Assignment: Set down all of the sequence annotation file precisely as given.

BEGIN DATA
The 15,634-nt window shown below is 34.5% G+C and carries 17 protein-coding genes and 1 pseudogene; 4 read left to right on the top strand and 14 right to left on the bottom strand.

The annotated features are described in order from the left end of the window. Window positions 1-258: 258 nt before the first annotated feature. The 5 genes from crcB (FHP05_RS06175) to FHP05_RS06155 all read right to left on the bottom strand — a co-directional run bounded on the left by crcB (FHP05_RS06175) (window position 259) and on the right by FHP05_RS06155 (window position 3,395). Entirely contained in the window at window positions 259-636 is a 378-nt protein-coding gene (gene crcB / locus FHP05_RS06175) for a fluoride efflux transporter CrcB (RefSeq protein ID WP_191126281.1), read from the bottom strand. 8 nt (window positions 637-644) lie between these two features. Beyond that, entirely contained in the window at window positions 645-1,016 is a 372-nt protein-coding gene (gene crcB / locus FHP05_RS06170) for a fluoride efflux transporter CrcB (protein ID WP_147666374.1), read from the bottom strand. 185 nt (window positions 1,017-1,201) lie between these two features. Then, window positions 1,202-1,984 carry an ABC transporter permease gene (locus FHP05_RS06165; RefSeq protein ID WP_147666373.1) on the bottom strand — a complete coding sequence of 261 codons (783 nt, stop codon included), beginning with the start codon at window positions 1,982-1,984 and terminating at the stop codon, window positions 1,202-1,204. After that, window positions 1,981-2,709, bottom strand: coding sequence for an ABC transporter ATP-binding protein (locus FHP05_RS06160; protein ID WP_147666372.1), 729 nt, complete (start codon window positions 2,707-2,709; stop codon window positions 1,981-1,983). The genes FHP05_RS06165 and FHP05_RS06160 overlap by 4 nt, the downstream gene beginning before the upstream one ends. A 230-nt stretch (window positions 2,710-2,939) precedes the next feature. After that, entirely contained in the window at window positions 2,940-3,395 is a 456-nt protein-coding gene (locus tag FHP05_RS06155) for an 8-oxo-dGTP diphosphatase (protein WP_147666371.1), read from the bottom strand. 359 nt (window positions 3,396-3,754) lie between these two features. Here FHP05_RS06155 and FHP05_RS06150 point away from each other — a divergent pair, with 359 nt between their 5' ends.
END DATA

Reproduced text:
The 15,634-nt window shown below is 34.5% G+C and carries 17 protein-coding genes and 1 pseudogene; 4 read left to right on the top strand and 14 right to left on the bottom strand.

The annotated features are described in order from the left end of the window. Window positions 1-258: 258 nt before the first annotated feature. The 5 genes from crcB (FHP05_RS06175) to FHP05_RS06155 all read right to left on the bottom strand — a co-directional run bounded on the left by crcB (FHP05_RS06175) (window position 259) and on the right by FHP05_RS06155 (window position 3,395). Entirely contained in the window at window positions 259-636 is a 378-nt protein-coding gene (gene crcB / locus FHP05_RS06175) for a fluoride efflux transporter CrcB (RefSeq protein ID WP_191126281.1), read from the bottom strand. 8 nt (window positions 637-644) lie between these two features. Beyond that, entirely contained in the window at window positions 645-1,016 is a 372-nt protein-coding gene (gene crcB / locus FHP05_RS06170) for a fluoride efflux transporter CrcB (protein ID WP_147666374.1), read from the bottom strand. 185 nt (window positions 1,017-1,201) lie between these two features. Then, window positions 1,202-1,984 carry an ABC transporter permease gene (locus FHP05_RS06165; RefSeq protein ID WP_147666373.1) on the bottom strand — a complete coding sequence of 261 codons (783 nt, stop codon included), beginning with the start codon at window positions 1,982-1,984 and terminating at the stop codon, window positions 1,202-1,204. After that, window positions 1,981-2,709, bottom strand: coding sequence for an ABC transporter ATP-binding protein (locus FHP05_RS06160; protein ID WP_147666372.1), 729 nt, complete (start codon window positions 2,707-2,709; stop codon window positions 1,981-1,983). The genes FHP05_RS06165 and FHP05_RS06160 overlap by 4 nt, the downstream gene beginning before the upstream one ends. A 230-nt stretch (window positions 2,710-2,939) precedes the next feature. After that, entirely contained in the window at window positions 2,940-3,395 is a 456-nt protein-coding gene (locus tag FHP05_RS06155) for an 8-oxo-dGTP diphosphatase (protein WP_147666371.1), read from the bottom strand. 359 nt (window positions 3,396-3,754) lie between these two features. Here FHP05_RS06155 and FHP05_RS06150 point away from each other — a divergent pair, with 359 nt between their 5' ends.